June 8 | comments icon 0 COMMENTS     print icon print


The role of the prison chaplain is to show the possibility of redemption

DR HARRY SCHNITKER addresses the vital role of the prison chaplain

Who am I? We were debating the title for Prisoners Week 2018, an annual event that is intended to promote awareness of the issues around imprisonment, supported by all the Churches in Scotland.

Who am I? It is an important question in our society, and our prisons are a magnifying glass for the ills that plague the wider community. Who am I? is, arguably, the key question facing any one of us, and on the answer depends much of our lives; whether I am a father or mother, a student, a practising or non-practising Catholic, unemployed, suffering from long-term illness, an immigrant, a Gael, an alcoholic or addict. Categories of being define us, and we use them to define ourselves. They are inescapable.

They are literally inescapable in prison. There, somone is defined first and foremost by the sentence ‘I am a prisoner,’ and they are defined by where they reside: C Block may be long-term prisoners; B Block may hold the short-termers. HMP Polmont means you are a young offender, HMP Cornton Vale that you are a woman.

Someone may be in a protection wing, for their own safety, or maybe because of the nature of their offence. Even inside, there are many ways of answering the question: Who am I?

One answer is simple. I am a child of God, created in His image, Redeemed by His Son’s death on Calvary. I had rejected that Redemption, but now I have a chance, the chance to ask for forgiveness for what I have done, and the chance to experience His Mercy and Love. I can change and transform who I am.

Does that happen? Yes it does, and more than most would think.

It is my privilege, and that of my colleagues, to be channels for that change. Who am I? I am a prison chaplain.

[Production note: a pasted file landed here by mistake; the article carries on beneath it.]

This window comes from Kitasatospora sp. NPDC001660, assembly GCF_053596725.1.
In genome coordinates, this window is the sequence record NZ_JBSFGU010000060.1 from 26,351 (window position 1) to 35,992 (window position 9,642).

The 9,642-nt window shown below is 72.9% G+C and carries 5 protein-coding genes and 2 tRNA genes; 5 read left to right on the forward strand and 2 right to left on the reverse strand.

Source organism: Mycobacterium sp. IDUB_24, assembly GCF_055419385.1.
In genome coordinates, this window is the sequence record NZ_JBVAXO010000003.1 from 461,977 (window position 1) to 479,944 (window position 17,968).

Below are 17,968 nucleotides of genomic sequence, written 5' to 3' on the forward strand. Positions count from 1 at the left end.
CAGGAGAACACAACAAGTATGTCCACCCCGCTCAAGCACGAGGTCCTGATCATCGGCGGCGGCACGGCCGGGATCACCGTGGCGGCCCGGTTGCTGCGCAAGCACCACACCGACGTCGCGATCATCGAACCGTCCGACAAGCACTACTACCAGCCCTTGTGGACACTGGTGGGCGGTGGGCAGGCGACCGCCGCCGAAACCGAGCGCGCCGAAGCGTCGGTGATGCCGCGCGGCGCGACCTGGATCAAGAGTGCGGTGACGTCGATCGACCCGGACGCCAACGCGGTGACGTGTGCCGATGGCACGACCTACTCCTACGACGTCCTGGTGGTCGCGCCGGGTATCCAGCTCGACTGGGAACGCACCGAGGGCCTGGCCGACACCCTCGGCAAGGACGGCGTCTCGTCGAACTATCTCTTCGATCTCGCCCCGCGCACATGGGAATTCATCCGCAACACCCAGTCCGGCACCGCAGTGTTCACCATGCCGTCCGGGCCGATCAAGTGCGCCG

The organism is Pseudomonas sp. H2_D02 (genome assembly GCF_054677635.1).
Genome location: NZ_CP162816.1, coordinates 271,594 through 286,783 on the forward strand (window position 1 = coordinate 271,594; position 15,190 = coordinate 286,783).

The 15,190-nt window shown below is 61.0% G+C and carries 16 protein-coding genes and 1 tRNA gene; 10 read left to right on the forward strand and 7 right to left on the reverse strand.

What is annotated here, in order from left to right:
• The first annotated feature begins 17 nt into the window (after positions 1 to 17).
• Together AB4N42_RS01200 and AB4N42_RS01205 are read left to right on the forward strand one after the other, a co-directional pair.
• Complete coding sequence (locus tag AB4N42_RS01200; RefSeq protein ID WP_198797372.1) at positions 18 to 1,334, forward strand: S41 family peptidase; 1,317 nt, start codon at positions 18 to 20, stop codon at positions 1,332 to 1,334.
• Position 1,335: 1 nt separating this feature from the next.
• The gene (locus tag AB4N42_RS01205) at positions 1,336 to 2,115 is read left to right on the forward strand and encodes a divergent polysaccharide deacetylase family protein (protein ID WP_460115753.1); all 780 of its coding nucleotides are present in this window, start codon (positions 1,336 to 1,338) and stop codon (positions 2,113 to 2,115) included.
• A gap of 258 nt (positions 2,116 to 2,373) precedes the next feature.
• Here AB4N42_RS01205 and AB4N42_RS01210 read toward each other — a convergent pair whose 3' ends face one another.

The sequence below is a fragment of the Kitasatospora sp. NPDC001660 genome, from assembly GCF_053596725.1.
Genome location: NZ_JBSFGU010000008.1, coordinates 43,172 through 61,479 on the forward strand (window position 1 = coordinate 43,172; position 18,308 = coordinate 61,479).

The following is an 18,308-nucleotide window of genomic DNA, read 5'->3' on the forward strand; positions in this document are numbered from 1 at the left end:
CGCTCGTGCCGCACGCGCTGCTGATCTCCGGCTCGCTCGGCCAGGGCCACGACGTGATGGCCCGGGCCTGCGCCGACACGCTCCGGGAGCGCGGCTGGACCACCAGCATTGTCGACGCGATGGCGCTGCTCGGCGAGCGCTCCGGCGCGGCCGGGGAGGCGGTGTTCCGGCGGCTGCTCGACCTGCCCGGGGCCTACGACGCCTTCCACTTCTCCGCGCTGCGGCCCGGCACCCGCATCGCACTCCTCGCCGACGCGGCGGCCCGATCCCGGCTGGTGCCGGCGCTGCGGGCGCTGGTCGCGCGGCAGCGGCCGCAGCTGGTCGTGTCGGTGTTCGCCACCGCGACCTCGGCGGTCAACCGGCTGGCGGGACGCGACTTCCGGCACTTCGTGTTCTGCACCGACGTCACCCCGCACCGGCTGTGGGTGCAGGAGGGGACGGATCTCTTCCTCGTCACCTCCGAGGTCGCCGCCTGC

I have been a prison chaplain for a good many years now. First, I was a volunteer, then part-time, now I am the national Catholic prison chaplain (Church term) or the RC chaplaincy advisor (civil service term).

In that role, I represent the Bishops of Scotland in the prison service, support my colleague Catholic chaplains (I hope I do, anyway), help the Scottish Prison Service (SPS) to manage chaplaincy and advise both the prison service and the bishops.

It is a strange kind of job. One moment I am meeting the great and the good, the next I am in an observation cell next to someone who no longer is anything but a completely broken person, with nothing left and suicide on his mind.

There are 13 SPS prisons in Scotland, as well as two privately-run jails, with whom the SPS works closely. Among the Catholic chaplains there are priests from religious Orders (Dominicans and Xaverians), diocesan priests, deacons, sisters and lay people.

We have Scots, English, Nigerian, Polish, Ukrainian and Lithuanian chaplains; there is even a Dutchman. It is a little like running a miniature diocese, although I have never heard of a deacon with a pointy hat on!

As chaplains, we are a team. We are teams in the prisons in which we work, teams of Church of Scotland, other Reformed, Catholic and Muslim chaplains. We are also a team across the service as Catholics. We serve Catholics (of course) but are there for everyone.

The job of a prison chaplain has been likened to being a chaplain on a Royal Navy vessel. You work in an enclosed, self-contained community, where everyone knows everyone.

You serve for a determined period. Your role is recognised by all (usually) and there is that residual respect for the ‘collar’ that is now so rare elsewhere in society. All and sundry will approach the chaplain for every reason you can think of.